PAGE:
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Charteris Poems

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PMPoem TitlePoetFormFormCategories  
LIFE'S A CLICHE Suzette Richards Couplet Couplet charteris, life,

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Charteris Poem Example

LIFE'S A CLICHE

Every journey starts with a single step[1]
Infused with vigour, strength and pep

Impatiently yearning for acceptance
Willingly to sacrifice and do penance[2]

There is nothing new under the sun[3]
You should learn to walk, before you run

No man ever steps in the same river twice[4]
Wisdom comes at an exuberant price

Muddy water, let stand, becomes clear[5]
No man can judge wisely, if ruled by fear

Fall seven times and stand up eight[6]
Resist temptation to be always right

Life’s  a cold case: flogging a dead horse[7]
More often than not, you’re blown off course

The final stance is what is recalled[8]
Elegy or Epigram: exit stalled

© 11 August 2014  Suzette  Richards

Sponsor	nette onclaud
Contest Name	WANDERLUST 
 




GLOSSARY

[1] "Every journey starts with a single step." – Confucius

[2] “Life isn’t a payment for your so-called sins. It’s more a learning thing.” The 
Afterlife of Billy fingers, by Annie Kagan

[3] Ecclesiastes 1:4-11 - “There Is Nothing New Under The Sun”
A generation goes, and a generation comes, but the earth remains forever. The 
sun rises, and the sun goes down, and hastens to the place where it rises.

[4] Heraclitus of Ephesus:  “ No man ever steps in the same river twice, for it's 
not the same river and he's not the same man.”

[5] Lao Tzu — “Muddy water, let stand, becomes clear.”

[6] Fall seven times and stand up eight – Japanese proverb
Proverbs 24:16:-  “... for though the righteous fall seven times ...”

Though a righteous man falls seven times, he will get up, but the wicked will ... 
man shall fall seven times and shall rise again: but the wicked shall fall down 
into evil. .... From six calamities he will rescue you; in seven no harm will touch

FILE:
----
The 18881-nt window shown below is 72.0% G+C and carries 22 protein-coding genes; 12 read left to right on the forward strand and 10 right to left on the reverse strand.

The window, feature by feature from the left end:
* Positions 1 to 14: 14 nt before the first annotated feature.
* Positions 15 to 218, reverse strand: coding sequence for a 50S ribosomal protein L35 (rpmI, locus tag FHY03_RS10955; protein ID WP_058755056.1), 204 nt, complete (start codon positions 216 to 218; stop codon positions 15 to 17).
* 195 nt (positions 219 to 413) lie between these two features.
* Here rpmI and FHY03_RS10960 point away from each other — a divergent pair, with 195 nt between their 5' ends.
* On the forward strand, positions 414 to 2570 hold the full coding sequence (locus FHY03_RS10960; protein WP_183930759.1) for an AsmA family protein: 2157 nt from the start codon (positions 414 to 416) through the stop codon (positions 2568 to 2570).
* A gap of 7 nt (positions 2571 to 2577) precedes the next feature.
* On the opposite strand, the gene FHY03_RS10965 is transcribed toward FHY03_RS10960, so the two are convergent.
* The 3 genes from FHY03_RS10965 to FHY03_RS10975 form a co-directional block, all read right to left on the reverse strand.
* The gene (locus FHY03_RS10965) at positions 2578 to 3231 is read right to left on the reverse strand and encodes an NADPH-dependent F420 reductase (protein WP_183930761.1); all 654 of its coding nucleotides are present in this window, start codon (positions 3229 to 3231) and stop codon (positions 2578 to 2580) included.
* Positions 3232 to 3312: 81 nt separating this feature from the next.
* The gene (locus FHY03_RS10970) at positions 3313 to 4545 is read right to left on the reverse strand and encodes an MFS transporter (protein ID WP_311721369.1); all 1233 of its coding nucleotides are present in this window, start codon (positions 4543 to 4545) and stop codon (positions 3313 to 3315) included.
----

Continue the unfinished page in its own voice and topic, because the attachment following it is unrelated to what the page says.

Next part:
you.

[7]The original meaning of 'a dead horse', apart from the literal 'horse that has 
fallen off its perch', was a reference to work for which a person had been paid 
in advance (and possibly had already spent the proceeds). This dates from the 
17th century and is referred to in Richard Brome's play The Antipodes, first 
performed in 1638 and printed in 1640:

He cur'd a country gentleman that fell mad
For spending of his land before he sold it;
That is, 'twas sold to pay his debts - all went
That way for a dead horse, as one would say!

Our present meaning, in the phrase 'flog a dead horse', is quite different. This 
is a reference to something that is entirely pointless and cannot result in any 
productive end. The phrase, which is also sometimes expressed as 'beating a 
dead horse', appeared in print in 1859, in the report of a UK parliamentary 
debate involving Francis Wemyss-Charteris Douglas, eighth earl of Wemyss 
and sixth earl of March - who was better known as Lord Elcho. It was reported 
in Hansard's parliamentary debates, Volume 153. 1859:

If the hon. Member for Birmingham [John Bright] had been present, he 
would have asked the hon. Gentleman [Lord Elcho] whether he was satisfied 
with the results of his winter campaign. It was notorious that he was not, and 
a saying was attributed to him that he found he was "flogging a dead horse."


Whether Lord Elcho was the originator of the phrase, we can't tell, but no 
earlier use of it in print has yet come to light.

[8] Extract from the poem, Time, by Suzette Richards

it is not
the first impression
that counts 
it is the final thought we leave with others
like lingering dusk
after our sun had set on this mortal world

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